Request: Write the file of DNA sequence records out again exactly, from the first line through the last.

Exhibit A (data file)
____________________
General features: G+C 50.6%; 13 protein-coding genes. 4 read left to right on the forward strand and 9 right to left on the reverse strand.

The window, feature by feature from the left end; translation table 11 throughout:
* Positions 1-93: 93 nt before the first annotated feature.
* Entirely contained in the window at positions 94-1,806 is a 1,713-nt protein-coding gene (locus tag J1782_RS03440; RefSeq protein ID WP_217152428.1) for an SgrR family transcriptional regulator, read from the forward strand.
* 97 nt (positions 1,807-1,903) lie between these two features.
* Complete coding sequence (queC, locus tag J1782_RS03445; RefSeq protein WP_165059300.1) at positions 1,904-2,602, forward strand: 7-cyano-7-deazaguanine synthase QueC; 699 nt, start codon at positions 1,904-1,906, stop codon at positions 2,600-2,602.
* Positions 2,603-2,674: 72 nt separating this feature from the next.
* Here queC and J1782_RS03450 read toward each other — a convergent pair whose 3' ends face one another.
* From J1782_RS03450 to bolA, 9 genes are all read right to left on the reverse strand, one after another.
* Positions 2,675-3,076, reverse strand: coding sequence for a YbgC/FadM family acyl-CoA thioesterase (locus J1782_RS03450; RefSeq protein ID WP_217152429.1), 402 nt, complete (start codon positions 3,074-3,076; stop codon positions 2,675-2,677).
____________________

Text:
General features: G+C 50.6%; 13 protein-coding genes. 4 read left to right on the forward strand and 9 right to left on the reverse strand.

The window, feature by feature from the left end; translation table 11 throughout:
* Positions 1-93: 93 nt before the first annotated feature.
* Entirely contained in the window at positions 94-1,806 is a 1,713-nt protein-coding gene (locus tag J1782_RS03440; RefSeq protein ID WP_217152428.1) for an SgrR family transcriptional regulator, read from the forward strand.
* 97 nt (positions 1,807-1,903) lie between these two features.
* Complete coding sequence (queC, locus tag J1782_RS03445; RefSeq protein WP_165059300.1) at positions 1,904-2,602, forward strand: 7-cyano-7-deazaguanine synthase QueC; 699 nt, start codon at positions 1,904-1,906, stop codon at positions 2,600-2,602.
* Positions 2,603-2,674: 72 nt separating this feature from the next.
* Here queC and J1782_RS03450 read toward each other — a convergent pair whose 3' ends face one another.
* From J1782_RS03450 to bolA, 9 genes are all read right to left on the reverse strand, one after another.
* Positions 2,675-3,076, reverse strand: coding sequence for a YbgC/FadM family acyl-CoA thioesterase (locus J1782_RS03450; RefSeq protein ID WP_217152429.1), 402 nt, complete (start codon positions 3,074-3,076; stop codon positions 2,675-2,677).